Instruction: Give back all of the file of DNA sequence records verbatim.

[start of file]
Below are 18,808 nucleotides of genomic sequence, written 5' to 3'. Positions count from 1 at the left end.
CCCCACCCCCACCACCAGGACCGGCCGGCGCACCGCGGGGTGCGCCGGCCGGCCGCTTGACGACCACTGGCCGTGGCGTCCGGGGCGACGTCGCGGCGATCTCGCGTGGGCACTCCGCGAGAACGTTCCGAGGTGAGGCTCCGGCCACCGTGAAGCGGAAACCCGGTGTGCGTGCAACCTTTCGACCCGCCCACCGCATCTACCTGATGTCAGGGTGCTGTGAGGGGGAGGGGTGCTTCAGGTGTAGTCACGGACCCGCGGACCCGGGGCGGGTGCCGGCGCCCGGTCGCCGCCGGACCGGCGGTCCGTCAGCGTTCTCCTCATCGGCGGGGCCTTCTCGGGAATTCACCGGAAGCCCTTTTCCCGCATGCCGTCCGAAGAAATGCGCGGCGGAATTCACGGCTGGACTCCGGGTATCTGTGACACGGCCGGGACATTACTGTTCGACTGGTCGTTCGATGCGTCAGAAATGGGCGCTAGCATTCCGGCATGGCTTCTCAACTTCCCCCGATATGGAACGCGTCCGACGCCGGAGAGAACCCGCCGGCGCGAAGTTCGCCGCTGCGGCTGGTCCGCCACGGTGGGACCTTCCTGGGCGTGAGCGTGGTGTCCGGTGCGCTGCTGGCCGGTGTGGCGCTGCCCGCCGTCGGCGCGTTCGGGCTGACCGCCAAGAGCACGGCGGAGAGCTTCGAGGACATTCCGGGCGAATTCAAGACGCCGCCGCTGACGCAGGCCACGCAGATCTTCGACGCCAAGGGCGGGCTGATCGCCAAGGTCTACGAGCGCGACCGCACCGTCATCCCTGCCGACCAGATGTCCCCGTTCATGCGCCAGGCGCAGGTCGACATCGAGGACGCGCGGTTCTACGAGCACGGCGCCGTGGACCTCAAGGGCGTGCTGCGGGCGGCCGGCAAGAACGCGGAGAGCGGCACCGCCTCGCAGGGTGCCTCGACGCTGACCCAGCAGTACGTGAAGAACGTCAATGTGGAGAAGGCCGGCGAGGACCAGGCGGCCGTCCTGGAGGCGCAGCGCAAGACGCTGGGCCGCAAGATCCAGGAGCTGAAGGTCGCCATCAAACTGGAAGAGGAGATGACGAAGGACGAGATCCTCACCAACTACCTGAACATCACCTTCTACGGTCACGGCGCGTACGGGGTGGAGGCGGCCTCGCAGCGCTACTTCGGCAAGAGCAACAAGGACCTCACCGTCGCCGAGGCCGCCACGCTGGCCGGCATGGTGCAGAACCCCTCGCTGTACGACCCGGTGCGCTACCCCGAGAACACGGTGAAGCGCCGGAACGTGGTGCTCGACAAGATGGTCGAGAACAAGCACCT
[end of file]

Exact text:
Below are 18,808 nucleotides of genomic sequence, written 5' to 3'. Positions count from 1 at the left end.
CCCCACCCCCACCACCAGGACCGGCCGGCGCACCGCGGGGTGCGCCGGCCGGCCGCTTGACGACCACTGGCCGTGGCGTCCGGGGCGACGTCGCGGCGATCTCGCGTGGGCACTCCGCGAGAACGTTCCGAGGTGAGGCTCCGGCCACCGTGAAGCGGAAACCCGGTGTGCGTGCAACCTTTCGACCCGCCCACCGCATCTACCTGATGTCAGGGTGCTGTGAGGGGGAGGGGTGCTTCAGGTGTAGTCACGGACCCGCGGACCCGGGGCGGGTGCCGGCGCCCGGTCGCCGCCGGACCGGCGGTCCGTCAGCGTTCTCCTCATCGGCGGGGCCTTCTCGGGAATTCACCGGAAGCCCTTTTCCCGCATGCCGTCCGAAGAAATGCGCGGCGGAATTCACGGCTGGACTCCGGGTATCTGTGACACGGCCGGGACATTACTGTTCGACTGGTCGTTCGATGCGTCAGAAATGGGCGCTAGCATTCCGGCATGGCTTCTCAACTTCCCCCGATATGGAACGCGTCCGACGCCGGAGAGAACCCGCCGGCGCGAAGTTCGCCGCTGCGGCTGGTCCGCCACGGTGGGACCTTCCTGGGCGTGAGCGTGGTGTCCGGTGCGCTGCTGGCCGGTGTGGCGCTGCCCGCCGTCGGCGCGTTCGGGCTGACCGCCAAGAGCACGGCGGAGAGCTTCGAGGACATTCCGGGCGAATTCAAGACGCCGCCGCTGACGCAGGCCACGCAGATCTTCGACGCCAAGGGCGGGCTGATCGCCAAGGTCTACGAGCGCGACCGCACCGTCATCCCTGCCGACCAGATGTCCCCGTTCATGCGCCAGGCGCAGGTCGACATCGAGGACGCGCGGTTCTACGAGCACGGCGCCGTGGACCTCAAGGGCGTGCTGCGGGCGGCCGGCAAGAACGCGGAGAGCGGCACCGCCTCGCAGGGTGCCTCGACGCTGACCCAGCAGTACGTGAAGAACGTCAATGTGGAGAAGGCCGGCGAGGACCAGGCGGCCGTCCTGGAGGCGCAGCGCAAGACGCTGGGCCGCAAGATCCAGGAGCTGAAGGTCGCCATCAAACTGGAAGAGGAGATGACGAAGGACGAGATCCTCACCAACTACCTGAACATCACCTTCTACGGTCACGGCGCGTACGGGGTGGAGGCGGCCTCGCAGCGCTACTTCGGCAAGAGCAACAAGGACCTCACCGTCGCCGAGGCCGCCACGCTGGCCGGCATGGTGCAGAACCCCTCGCTGTACGACCCGGTGCGCTACCCCGAGAACACGGTGAAGCGCCGGAACGTGGTGCTCGACAAGATGGTCGAGAACAAGCACCT